Database can prove useful if you want to target an opponent using a
Quickening, and you want to put a particular Nemesis in play.  Assuming you
were lucky enough to have that particular Nemesis in your deck, of course.

So overall, Steve gives Security Guard/Ally a _6_, and Security Guard/Object a
_9_.  They are both useful cards, but as Objects become more prevalent, and if
some remain as powerful as Ancestral Blade, Hogg, Flying Machine/Wings, Skull
Helmet, and Forged Armor, it will be important to keep them in play using
Security Guards.  Allies will hopefully also become more powerful as more
expansions are released, and thus be worthy of protection.

What Our Other Raters Say:

Jeff - [Ally]  Eh.  This card means that you get to keep your generic
Forethoughts from ME2 (editor's note:  Lt. John Stenn) or your Avery Hoskins
in play even with Police.  Does little good against Simple Mind, given that
the Security Guards are Situations, too.  Less powerful than its cousin.
[Object]  Icky.  As if Hogg wasn't bad enough, now we have a garage for it to
stay out of the elements. =(  Also helps with Ancestral Blades, etc.  No
longer will you be able to play just one Misfortune or Thief in a deck.  Mark
my words: this is the card that will drive Hogg into errata.

Hank - Powerful cards, especially in tournament play, with certain cards being
limited to one per deck (Ancestral Blade, for example), Security Guard is very
useful for supporting your cards.

Alan - (Ally) Great card to protect those precious Carls, Dr. Anne Lindsay's,
etc.  Should see more and more use as more and more Ally/Situations become
available.  (Object) Must-have for any and all decks that use and/or rely
heavily on Objects (especially Kern, Khan, Richie).  As more and more Objects
become available, this card should see more use in more and more decks of
different Personae.

Jim - A great pro-Ally card.  This card will become more useful as the number
of Situation Allies grows.  As for Security Guard/Object, an essential card in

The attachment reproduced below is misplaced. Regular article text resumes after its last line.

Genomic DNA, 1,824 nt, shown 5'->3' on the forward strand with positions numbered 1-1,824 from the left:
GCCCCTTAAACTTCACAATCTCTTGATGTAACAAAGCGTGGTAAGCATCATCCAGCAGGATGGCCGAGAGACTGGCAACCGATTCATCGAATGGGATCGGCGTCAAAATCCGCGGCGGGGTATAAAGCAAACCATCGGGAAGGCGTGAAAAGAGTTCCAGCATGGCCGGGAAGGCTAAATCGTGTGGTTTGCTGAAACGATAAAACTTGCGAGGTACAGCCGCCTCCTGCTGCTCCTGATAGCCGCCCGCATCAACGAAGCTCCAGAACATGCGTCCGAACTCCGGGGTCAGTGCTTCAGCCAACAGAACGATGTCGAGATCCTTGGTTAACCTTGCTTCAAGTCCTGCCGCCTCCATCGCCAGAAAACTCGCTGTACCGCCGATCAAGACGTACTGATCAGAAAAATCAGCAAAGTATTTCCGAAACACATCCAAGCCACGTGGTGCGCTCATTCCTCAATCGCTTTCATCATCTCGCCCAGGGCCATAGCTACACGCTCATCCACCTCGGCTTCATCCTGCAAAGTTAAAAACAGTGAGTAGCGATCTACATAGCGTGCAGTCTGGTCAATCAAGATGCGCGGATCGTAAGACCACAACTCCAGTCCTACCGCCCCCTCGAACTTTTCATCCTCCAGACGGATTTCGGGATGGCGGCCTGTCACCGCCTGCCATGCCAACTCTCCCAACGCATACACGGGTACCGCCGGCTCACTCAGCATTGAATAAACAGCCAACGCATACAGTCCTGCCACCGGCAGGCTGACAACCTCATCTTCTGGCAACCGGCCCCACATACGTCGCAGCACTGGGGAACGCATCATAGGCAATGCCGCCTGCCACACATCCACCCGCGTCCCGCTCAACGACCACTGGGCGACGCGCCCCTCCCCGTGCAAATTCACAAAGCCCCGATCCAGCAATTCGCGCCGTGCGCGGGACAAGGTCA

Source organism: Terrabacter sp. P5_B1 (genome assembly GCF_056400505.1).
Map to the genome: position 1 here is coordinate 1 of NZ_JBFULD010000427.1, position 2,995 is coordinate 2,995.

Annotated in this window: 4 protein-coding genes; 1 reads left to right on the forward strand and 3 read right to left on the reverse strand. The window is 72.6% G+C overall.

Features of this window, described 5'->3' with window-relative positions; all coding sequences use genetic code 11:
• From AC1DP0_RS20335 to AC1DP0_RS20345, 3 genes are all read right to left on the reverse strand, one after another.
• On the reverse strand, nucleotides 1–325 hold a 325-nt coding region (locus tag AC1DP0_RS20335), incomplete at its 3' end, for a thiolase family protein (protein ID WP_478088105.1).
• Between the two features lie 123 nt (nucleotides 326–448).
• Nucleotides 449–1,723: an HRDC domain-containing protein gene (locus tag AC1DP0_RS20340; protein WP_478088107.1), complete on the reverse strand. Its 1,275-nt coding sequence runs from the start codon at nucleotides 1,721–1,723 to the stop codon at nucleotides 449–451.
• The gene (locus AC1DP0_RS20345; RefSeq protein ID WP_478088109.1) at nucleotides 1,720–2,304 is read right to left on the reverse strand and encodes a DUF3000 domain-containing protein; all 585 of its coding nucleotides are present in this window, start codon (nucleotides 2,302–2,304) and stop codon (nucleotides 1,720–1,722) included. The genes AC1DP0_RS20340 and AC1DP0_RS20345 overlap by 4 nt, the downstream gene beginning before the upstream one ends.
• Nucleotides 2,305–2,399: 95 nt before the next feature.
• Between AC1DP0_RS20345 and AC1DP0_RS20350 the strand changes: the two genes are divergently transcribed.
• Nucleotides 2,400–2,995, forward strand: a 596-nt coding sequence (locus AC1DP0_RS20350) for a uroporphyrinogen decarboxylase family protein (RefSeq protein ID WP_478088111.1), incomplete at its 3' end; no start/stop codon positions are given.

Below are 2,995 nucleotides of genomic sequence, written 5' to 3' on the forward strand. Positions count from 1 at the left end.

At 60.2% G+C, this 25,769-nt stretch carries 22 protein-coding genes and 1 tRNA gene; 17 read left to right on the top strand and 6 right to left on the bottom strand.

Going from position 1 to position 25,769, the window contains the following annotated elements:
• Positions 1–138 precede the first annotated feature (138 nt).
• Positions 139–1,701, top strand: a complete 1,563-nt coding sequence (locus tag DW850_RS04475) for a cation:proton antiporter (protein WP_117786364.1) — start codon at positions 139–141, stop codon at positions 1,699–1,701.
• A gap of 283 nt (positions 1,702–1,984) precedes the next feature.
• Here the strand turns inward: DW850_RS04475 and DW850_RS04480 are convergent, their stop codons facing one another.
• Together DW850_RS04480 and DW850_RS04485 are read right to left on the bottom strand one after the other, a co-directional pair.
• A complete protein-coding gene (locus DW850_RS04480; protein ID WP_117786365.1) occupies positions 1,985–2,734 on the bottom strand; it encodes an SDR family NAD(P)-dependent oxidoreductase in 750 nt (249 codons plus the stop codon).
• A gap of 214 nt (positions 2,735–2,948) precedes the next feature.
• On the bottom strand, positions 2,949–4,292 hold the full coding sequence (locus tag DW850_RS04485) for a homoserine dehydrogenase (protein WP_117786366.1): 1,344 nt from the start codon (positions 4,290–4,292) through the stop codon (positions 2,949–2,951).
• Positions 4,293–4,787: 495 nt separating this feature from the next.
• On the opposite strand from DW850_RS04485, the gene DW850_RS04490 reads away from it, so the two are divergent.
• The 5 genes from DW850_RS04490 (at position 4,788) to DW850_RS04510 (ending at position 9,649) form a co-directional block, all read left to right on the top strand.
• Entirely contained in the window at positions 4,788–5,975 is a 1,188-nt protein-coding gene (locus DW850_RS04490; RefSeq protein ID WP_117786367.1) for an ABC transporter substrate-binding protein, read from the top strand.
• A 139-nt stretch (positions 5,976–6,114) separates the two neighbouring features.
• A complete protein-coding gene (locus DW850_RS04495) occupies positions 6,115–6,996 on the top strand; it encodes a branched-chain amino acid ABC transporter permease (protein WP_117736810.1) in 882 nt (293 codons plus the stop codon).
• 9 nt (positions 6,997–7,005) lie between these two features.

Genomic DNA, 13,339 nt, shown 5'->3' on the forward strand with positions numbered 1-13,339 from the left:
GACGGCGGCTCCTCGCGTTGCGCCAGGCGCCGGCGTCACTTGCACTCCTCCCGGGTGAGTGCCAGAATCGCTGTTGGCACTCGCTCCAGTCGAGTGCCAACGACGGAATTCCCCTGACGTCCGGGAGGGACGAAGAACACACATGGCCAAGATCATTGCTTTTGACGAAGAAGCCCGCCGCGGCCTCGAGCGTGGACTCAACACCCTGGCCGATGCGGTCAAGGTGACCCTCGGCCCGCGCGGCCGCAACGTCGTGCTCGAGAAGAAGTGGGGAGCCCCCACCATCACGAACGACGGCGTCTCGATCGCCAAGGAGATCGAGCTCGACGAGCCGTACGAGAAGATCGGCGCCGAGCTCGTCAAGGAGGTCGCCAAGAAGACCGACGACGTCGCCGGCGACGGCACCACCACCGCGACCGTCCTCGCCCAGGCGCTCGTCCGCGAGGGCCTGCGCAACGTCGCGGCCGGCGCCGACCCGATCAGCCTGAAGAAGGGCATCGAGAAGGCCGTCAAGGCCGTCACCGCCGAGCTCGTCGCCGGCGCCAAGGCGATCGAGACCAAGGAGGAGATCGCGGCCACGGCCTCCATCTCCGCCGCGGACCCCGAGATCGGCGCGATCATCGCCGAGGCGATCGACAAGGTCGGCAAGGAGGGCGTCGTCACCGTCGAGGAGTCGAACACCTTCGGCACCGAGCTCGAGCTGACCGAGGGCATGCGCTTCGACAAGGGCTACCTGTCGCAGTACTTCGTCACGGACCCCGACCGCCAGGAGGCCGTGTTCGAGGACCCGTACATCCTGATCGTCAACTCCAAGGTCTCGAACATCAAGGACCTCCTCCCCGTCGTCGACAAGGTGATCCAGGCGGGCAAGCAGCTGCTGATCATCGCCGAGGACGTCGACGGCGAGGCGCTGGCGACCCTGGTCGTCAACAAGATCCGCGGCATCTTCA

any Object-heavy deck.  Khan should definitely use this card.

Wayne - (Ally) This cards simply serves as an extra layer of protection for
Situations.  Not very useful in today's environment of Renee Delaney lock
decks being played everywhere, but may be a somewhat better card in the
future.  (Object) Great protection for Hogg, Ancestral Blade, etc.  This card
could possibly be used effectively in some decks.

Prodipto - Abstain

Allen - (Ally) ME2 will provide us with a influx of cards allowing Police to
remove more than one Situation, and all Situations with the same name.  Given
this new wrinkle, Security Guard/Ally will become very valuable to Ally-using
decks.  Its use is fairly straightforward, and with the release of ME2 will
often be more useful than simply playing another of the same Ally you wish to
keep in play.  [Object] A good boost for Object-using decks.  Given the
presence of Thief, simply playing a second of any Object is never a good way
to ensure that you keep one in play.  Besides, with many Objects you can only
have one in play at a time anyway.  The use of SG/Object is obvious.  However,
the standard Situation warning applies.  If you use this card you must also
use other Situations, and hopefully use ones that your opponent will want to
remove.  Otherwise all you are
doing is giving your opponent an easy way to unclog his hand of Police and

Bruce - With the availability of Precinct and Detective Walter Bedsoe in ME2,
I find using a Situation to protect another Situation an odd concept.  The use
of a Situation to protect an Object, however, is another matter entirely.  If
your opponent does not remove your Object immediately, they need a more
versatile deck to accomplish their goal.

Ratings Overall (for SG/Ally and SG/Object, respectively):

Steve                 6/9
Jeff                  4/8
Hank                  8/8
Alan                  7/8
Jim                   7/6
Wayne                 5/5
Prodipto              N/A
Allen                 5/7
Bruce                 4/7

Average:                5.75/7.25